The Covid-19 Pandemic seems to be coming to an end. The enforcement of protective and preventive measures such as the use of face masks outside the home, sanitizers, and frequent hand washing has been relaxed and limited to a few places like hospitals. Social functions are taking place without the fuss of temperature checks; ‘quarantine’ is now a rarely heard word, and no one is strongly advocating vaccination or boosters. We have been told the Covid-19 virus has become endemic like the common cold, and for most people, our immune systems can handle it without outside help.
So the Health Minister’s instruction to vaccinate the migrant worker population with booster doses against Covid 19 is unsettling to say the least. The background to this is even more startling. Pharmaniaga, the sole distributor of the Covid-19 vaccines in the country made a loss; the total value of its shares decreased by RM216 mil in a week because of slow moving vaccines. Pharmaniaga’s CEO proposed using the vaccines as boosters for migrant workers. That led to the decision to make employers pay for administering the booster shots for their migrant workers. Employers expectedly are in a frenzy at the prospects of having to bear the cost of the booster shots and related expenses.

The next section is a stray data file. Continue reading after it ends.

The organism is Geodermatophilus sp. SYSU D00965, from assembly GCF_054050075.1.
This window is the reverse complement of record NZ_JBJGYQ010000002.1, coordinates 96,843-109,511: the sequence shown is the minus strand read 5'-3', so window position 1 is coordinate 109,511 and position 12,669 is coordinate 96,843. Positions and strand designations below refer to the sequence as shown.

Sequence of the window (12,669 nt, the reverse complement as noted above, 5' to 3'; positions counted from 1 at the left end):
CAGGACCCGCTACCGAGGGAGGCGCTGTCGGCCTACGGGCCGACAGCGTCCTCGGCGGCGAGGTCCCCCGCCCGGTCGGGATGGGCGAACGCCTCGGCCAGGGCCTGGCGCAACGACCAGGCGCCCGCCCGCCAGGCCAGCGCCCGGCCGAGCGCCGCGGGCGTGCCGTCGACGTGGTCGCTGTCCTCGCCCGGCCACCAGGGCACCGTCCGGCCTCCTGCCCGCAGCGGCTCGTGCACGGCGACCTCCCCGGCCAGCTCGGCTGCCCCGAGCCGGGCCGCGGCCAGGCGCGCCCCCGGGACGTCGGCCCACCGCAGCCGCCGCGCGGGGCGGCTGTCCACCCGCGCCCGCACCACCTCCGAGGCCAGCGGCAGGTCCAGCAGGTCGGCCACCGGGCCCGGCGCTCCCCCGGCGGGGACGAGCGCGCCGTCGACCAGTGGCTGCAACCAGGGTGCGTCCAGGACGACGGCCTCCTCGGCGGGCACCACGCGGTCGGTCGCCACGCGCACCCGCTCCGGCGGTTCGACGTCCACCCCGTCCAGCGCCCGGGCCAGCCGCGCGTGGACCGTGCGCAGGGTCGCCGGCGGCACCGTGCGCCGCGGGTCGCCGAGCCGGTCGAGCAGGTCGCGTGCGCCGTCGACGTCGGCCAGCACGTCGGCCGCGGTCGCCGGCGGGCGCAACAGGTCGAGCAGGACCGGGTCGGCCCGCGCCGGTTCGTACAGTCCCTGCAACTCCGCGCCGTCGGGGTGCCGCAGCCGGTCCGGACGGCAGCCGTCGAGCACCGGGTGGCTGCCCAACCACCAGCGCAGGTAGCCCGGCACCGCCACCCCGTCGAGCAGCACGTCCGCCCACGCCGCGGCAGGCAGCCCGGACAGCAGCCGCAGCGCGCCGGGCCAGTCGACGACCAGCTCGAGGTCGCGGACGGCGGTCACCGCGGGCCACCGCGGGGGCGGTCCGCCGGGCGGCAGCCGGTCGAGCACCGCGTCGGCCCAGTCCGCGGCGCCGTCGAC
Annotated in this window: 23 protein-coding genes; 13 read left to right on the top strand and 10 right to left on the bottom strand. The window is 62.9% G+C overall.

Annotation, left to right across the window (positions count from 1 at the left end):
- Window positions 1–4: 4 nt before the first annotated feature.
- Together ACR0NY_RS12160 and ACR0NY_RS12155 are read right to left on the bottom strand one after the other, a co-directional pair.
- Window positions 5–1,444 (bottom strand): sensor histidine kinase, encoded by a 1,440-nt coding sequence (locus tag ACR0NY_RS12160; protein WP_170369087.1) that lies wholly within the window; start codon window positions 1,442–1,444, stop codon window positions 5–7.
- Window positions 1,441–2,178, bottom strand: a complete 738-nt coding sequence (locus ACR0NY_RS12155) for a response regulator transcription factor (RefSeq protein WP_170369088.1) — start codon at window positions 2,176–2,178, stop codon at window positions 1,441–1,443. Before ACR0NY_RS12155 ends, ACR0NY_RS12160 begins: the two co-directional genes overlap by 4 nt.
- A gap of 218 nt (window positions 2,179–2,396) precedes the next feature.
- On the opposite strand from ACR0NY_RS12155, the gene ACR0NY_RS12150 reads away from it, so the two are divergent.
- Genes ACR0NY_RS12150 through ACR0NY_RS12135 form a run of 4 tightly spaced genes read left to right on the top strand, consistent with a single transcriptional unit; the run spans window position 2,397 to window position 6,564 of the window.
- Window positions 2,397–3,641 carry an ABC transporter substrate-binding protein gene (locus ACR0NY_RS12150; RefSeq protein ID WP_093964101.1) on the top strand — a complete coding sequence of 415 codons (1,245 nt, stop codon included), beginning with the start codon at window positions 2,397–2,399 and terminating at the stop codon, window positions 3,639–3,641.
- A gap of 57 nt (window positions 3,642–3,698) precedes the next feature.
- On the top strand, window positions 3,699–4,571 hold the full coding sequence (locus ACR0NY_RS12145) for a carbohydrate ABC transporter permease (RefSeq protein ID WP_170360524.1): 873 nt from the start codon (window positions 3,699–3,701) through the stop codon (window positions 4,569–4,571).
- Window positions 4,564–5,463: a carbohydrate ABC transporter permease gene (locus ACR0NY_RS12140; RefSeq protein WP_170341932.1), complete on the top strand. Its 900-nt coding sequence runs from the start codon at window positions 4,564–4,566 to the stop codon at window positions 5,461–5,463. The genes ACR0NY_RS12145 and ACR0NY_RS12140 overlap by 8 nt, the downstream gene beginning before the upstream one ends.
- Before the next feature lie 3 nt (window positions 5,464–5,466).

The decision to vaccinate migrant workers appears to be based on cold business considerations only. Pharmaniaga made losses, the health Ministry stepped in to rescue them, and employers are protesting the new burden of cost on themselves.
How about the migrant workers? Do they really need the booster? Was the health and well-being of the workers a concern at all? It is common knowledge that many Malaysians have refused to take the second booster shot citing their fears of side effects, among other reasons. Uptake of the second booster among Malaysians is less than 3% as of January 2023. In such circumstances, is it ethical to make the boosters mandatory for migrant workers?
Then there is the related question of whether the older versions of the Covid vaccine are effective against the new strains of the virus. So the Ministry of Health is going to force the 2 million odd migrant workers in the country to take a vaccine that may not give them much protection against the current strains of Covid but which might cause side effects in some number of them?
If Pharmaniaga had no vaccines left, would the Health Ministry push for migrant workers to be given booster doses? It flies in the face of common sense and justice to come out with a health directive – mandatory booster shots for migrant workers – that is based, not on the best interests of the workers targeted, but instead on the desire to bail out a government linked company.
It would be acceptable to offer these vaccines to migrant workers who are keen to take them, but making the booster shot mandatory for migrant workers is nothing less than dumping unsold, obsolete goods on a powerless community. Migrant worker sending country embassies should play their role, and not remain silent.
Parti Sosialis Malaysia calls on the government to back away from this poorly thought through proposal.
Parti Sosialis Malaysia